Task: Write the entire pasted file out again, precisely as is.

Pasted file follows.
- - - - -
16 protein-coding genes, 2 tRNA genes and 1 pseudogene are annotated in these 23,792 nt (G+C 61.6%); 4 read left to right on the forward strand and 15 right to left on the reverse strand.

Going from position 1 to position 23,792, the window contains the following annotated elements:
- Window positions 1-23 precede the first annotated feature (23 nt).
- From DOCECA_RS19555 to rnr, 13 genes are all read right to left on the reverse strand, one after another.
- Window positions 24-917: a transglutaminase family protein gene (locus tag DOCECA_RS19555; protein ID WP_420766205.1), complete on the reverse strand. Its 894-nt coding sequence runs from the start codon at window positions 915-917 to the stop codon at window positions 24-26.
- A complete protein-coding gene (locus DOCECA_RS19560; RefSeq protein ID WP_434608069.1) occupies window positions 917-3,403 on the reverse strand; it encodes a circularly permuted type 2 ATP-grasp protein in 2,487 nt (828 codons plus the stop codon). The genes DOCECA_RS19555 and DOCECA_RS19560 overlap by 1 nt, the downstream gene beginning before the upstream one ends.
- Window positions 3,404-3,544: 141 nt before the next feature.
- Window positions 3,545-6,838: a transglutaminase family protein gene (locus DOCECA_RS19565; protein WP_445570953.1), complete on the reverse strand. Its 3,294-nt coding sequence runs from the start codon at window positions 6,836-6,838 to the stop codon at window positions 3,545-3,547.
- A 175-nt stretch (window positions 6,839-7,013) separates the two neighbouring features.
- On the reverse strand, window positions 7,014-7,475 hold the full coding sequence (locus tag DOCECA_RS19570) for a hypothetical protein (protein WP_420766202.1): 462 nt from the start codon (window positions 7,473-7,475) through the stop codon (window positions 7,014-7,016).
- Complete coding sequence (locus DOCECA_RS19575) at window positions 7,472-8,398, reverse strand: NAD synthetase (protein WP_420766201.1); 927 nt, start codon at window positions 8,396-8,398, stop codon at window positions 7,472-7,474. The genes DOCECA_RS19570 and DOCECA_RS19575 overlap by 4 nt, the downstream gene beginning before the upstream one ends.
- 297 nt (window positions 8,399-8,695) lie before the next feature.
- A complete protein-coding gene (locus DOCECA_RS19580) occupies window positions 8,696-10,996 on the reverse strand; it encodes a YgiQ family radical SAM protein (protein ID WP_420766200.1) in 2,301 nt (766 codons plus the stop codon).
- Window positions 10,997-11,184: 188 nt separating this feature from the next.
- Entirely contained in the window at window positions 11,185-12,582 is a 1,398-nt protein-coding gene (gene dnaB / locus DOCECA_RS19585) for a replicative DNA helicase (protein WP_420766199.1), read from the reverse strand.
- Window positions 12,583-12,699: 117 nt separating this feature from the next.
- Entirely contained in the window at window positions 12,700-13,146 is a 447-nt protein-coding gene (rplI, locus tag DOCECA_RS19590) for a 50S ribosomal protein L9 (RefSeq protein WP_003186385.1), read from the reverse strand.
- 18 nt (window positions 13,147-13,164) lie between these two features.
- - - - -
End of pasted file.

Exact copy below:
16 protein-coding genes, 2 tRNA genes and 1 pseudogene are annotated in these 23,792 nt (G+C 61.6%); 4 read left to right on the forward strand and 15 right to left on the reverse strand.

Going from position 1 to position 23,792, the window contains the following annotated elements:
- Window positions 1-23 precede the first annotated feature (23 nt).
- From DOCECA_RS19555 to rnr, 13 genes are all read right to left on the reverse strand, one after another.
- Window positions 24-917: a transglutaminase family protein gene (locus tag DOCECA_RS19555; protein ID WP_420766205.1), complete on the reverse strand. Its 894-nt coding sequence runs from the start codon at window positions 915-917 to the stop codon at window positions 24-26.
- A complete protein-coding gene (locus DOCECA_RS19560; RefSeq protein ID WP_434608069.1) occupies window positions 917-3,403 on the reverse strand; it encodes a circularly permuted type 2 ATP-grasp protein in 2,487 nt (828 codons plus the stop codon). The genes DOCECA_RS19555 and DOCECA_RS19560 overlap by 1 nt, the downstream gene beginning before the upstream one ends.
- Window positions 3,404-3,544: 141 nt before the next feature.
- Window positions 3,545-6,838: a transglutaminase family protein gene (locus DOCECA_RS19565; protein WP_445570953.1), complete on the reverse strand. Its 3,294-nt coding sequence runs from the start codon at window positions 6,836-6,838 to the stop codon at window positions 3,545-3,547.
- A 175-nt stretch (window positions 6,839-7,013) separates the two neighbouring features.
- On the reverse strand, window positions 7,014-7,475 hold the full coding sequence (locus tag DOCECA_RS19570) for a hypothetical protein (protein WP_420766202.1): 462 nt from the start codon (window positions 7,473-7,475) through the stop codon (window positions 7,014-7,016).
- Complete coding sequence (locus DOCECA_RS19575) at window positions 7,472-8,398, reverse strand: NAD synthetase (protein WP_420766201.1); 927 nt, start codon at window positions 8,396-8,398, stop codon at window positions 7,472-7,474. The genes DOCECA_RS19570 and DOCECA_RS19575 overlap by 4 nt, the downstream gene beginning before the upstream one ends.
- 297 nt (window positions 8,399-8,695) lie before the next feature.
- A complete protein-coding gene (locus DOCECA_RS19580) occupies window positions 8,696-10,996 on the reverse strand; it encodes a YgiQ family radical SAM protein (protein ID WP_420766200.1) in 2,301 nt (766 codons plus the stop codon).
- Window positions 10,997-11,184: 188 nt separating this feature from the next.
- Entirely contained in the window at window positions 11,185-12,582 is a 1,398-nt protein-coding gene (gene dnaB / locus DOCECA_RS19585) for a replicative DNA helicase (protein WP_420766199.1), read from the reverse strand.
- Window positions 12,583-12,699: 117 nt separating this feature from the next.
- Entirely contained in the window at window positions 12,700-13,146 is a 447-nt protein-coding gene (rplI, locus tag DOCECA_RS19590) for a 50S ribosomal protein L9 (RefSeq protein WP_003186385.1), read from the reverse strand.
- 18 nt (window positions 13,147-13,164) lie between these two features.